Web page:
One key to protecting networks: cut bandwidth requirements
- By Mark Pomerleau
- Apr 13, 2016
The Defense Department, naturally, doesn’t like to go into detail about military plans, but it has lifted the veil a bit on what’s behind its Third Offset Strategy, in the name of transparency and deterrence. Knowing what you’re capable of can keep an adversary from attacking you.
DOD is pursuing five technical areas, including human-machine collaboration, learning systems and network-enabled, cyber-hardened autonomous weapons. One thing they have in common is high bandwidth requirements and, particularly with regard network-enabled weapons, some in Congress are concerned about DOD’s ability to protect them.
“You know we’re not really good at keeping adversaries out of our networks – let me rephrase that, we are good at it, at keeping them out, but they still get in,” Sen. Deb Fischer (R-Neb.) said at an April 12 subcommittee hearing. “So how are we going to have confidence that we have the ability to build this cyber-hardened network and do you think that the network should come before we think about the pieces that rely upon it? Should we make sure we have the security there before we get the bells and the whistles that depend upon it?”
“I believe there’s a real opportunity here to co-design these capabilities in ways we have not in the past,” Assistant Secretary of Defense for Research and Engineering Stephen Welby responded. Welby then expanded on the concept of autonomous systems and the man-unmanned teaming concept, noting how reducing bandwidth can shrink the attack surface of systems making them safer from intrusions.
“We’re talking about manned-unmanned teaming and trying to understand how that works, what kind of bandwidth is required, where and when systems need to interact, I think is very important in scoping the networks required to support those,” he said. “We did some recent studies where we looked at just how little bandwidth was required to ensure control over, in a simulated environment, or some notional unmanned-manned system concepts, and we were very enthusiastic about the ability to shrink that amount of bandwidth required in very interesting ways. The smaller the pipe, the easier it is to protect. And so we’re thinking about very novel ideas in that space.”
Welby’s response prompted Fischer to ask if DOD needs all the precious spectrum it has. “Today I think we need all we have and more. We need it all,” Welby said.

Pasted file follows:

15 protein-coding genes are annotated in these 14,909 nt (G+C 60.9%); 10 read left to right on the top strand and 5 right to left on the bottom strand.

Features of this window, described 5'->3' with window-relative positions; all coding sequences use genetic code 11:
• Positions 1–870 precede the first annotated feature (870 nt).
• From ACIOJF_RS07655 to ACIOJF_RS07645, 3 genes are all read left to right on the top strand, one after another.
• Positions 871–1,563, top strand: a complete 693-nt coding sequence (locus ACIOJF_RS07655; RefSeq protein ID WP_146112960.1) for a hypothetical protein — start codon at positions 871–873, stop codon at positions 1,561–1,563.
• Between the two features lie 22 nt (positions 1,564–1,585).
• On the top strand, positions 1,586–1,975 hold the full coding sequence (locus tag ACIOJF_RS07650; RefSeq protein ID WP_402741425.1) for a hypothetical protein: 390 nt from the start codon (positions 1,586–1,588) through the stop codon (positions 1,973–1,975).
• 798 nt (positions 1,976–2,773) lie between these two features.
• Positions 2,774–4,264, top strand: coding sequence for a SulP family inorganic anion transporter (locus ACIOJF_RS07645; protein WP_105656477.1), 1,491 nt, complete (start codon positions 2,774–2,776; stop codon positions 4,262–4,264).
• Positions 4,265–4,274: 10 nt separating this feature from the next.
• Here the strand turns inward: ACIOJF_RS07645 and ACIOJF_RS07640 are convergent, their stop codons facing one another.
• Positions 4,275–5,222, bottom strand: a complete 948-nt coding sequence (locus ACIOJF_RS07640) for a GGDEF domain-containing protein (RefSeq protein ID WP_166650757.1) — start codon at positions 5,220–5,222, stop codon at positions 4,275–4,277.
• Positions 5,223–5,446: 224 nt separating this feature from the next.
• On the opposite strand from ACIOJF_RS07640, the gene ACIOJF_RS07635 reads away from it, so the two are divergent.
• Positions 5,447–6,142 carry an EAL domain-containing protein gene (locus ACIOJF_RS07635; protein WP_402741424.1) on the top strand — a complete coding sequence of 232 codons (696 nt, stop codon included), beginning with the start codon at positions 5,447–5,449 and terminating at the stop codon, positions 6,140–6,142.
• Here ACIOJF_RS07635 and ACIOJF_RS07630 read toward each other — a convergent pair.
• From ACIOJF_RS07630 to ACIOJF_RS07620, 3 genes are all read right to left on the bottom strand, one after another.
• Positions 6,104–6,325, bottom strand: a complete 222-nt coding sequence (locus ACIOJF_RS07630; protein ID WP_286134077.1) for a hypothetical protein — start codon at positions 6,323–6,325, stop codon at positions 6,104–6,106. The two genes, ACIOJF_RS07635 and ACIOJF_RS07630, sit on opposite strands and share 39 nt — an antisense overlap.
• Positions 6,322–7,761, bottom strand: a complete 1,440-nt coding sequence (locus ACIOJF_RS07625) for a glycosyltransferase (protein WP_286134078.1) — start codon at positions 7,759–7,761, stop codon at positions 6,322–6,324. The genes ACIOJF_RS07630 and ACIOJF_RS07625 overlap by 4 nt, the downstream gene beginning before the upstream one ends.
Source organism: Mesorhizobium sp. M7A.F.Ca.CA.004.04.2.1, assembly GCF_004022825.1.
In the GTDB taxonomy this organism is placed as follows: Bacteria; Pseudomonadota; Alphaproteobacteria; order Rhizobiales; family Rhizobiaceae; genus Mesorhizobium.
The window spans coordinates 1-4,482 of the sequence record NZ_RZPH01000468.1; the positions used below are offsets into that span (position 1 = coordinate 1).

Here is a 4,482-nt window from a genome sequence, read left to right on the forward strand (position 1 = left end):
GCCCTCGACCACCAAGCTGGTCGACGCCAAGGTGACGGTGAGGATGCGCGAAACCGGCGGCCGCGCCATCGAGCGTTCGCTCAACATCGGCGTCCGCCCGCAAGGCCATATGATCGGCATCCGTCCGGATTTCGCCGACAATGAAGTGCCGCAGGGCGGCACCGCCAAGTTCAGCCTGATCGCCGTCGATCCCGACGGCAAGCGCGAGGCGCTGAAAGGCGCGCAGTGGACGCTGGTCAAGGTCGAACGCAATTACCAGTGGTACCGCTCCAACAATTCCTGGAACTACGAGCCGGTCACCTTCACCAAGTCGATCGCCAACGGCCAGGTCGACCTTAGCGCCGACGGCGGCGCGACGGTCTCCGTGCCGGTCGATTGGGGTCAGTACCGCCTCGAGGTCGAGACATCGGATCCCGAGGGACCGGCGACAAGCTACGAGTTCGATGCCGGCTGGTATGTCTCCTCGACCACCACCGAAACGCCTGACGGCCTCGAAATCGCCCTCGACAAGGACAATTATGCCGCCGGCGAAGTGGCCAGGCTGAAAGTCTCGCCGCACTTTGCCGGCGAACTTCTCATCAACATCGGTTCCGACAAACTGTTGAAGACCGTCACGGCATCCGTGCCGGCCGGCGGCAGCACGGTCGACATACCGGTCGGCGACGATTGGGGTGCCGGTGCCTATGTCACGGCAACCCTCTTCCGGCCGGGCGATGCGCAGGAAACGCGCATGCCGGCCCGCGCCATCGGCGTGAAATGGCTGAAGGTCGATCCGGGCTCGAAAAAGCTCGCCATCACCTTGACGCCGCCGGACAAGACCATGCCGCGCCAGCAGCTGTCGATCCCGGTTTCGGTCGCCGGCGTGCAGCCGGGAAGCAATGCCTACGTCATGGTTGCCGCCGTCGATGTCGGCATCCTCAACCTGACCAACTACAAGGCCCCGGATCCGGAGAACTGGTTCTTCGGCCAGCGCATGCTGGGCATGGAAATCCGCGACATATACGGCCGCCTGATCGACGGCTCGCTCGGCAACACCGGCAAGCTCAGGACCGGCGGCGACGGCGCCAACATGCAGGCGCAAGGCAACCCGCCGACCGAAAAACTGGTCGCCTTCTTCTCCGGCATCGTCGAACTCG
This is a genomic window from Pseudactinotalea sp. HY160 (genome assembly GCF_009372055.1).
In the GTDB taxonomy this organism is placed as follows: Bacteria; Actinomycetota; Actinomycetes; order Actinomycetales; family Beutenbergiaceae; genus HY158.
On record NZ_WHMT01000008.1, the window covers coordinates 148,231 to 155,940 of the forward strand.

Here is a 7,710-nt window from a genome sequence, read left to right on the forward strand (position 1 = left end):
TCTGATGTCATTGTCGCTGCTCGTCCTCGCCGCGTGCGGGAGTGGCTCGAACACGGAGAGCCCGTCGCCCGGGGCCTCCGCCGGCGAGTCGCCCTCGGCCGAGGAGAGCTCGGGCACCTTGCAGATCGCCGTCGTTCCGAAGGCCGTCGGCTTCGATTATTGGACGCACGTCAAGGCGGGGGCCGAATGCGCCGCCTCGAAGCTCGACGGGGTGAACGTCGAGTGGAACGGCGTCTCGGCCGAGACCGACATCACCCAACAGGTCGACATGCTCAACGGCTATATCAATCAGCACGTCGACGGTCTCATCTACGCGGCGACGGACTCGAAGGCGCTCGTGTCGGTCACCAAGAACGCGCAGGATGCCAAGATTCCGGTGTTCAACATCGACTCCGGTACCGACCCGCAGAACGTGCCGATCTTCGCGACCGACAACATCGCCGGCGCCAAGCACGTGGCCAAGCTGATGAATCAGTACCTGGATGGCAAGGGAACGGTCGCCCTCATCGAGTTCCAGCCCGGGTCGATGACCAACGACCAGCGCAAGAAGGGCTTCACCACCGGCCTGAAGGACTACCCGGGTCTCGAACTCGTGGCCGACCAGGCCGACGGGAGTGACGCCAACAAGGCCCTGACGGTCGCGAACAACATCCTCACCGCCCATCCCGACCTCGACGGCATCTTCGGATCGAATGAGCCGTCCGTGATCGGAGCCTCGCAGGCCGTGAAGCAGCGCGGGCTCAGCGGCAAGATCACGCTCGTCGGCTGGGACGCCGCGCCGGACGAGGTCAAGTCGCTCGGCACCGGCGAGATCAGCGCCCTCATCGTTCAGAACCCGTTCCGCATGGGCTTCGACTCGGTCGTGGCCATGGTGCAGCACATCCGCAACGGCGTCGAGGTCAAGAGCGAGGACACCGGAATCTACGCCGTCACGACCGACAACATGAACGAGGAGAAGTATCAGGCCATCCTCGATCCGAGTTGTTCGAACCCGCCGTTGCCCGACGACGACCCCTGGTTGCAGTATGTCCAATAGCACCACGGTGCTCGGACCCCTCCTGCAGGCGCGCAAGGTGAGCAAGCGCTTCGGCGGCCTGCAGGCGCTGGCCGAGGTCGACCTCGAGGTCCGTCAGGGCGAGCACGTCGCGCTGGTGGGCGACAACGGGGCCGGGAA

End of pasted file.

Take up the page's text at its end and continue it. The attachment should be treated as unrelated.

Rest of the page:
While Welby noted that large bandwidth sensors are really challenged in the spectrum space and auctioning spectrum has caused DOD to shift in complex ways, he is excited about agile spectral use. “I am enormously excited about the initiatives that [the Defense Advanced Research Projects Agency] has started here in the last two weeks to set up prizes associated with very novel use of the spectrum…to think about new ways that we can architect our commercial and military systems to be really efficient users locally, regionally and globally to make the most use of the spectrum we have,” he said.
Welby was referring to DARPA’s Spectrum Collaboration Challenge, which aims to imbue radios with advanced machine-learning capabilities to collectively develop strategies for optimizing use of the wireless spectrum that aren’t possible today due to the intrinsically inefficient approach of pre-allocating exclusive access to designated frequencies.
Despite the efforts of DARPA and others, Welby warned, “The demand for spectrum is only going in one direction – wide-bandwidth applications on the commercial side, wide-bandwidth applications on the military side are going to grow. But in the fight…we’re going to want to be able to, if we lose that spectrum, to still be able to fight through. And we think there’s very interesting ways we can do that.”
This notion has been seconded by DOD CIO Terry Halvorsen. “[T]here is a physical limitation to how fast we can move the DOD systems either into the ability to share spectrum or out of some spectrum,” he told Congress in March. “And I worry maybe because we’re victims of our own success – we’ve done very well and the legislation that’s been written and the sharing has all worked to date – but what I hear from industry right now is, ‘Well, we want to go faster.’ And I don’t know that we can go much faster today on how we look at spectrum, make the decisions of whether we can get out and how we would share.”
Halvorsen also worried aloud that national systems could be at risk as the private demand for spectrum could exceed ability to keep pace.
Mark Pomerleau is a former editorial fellow with GCN and Defense Systems.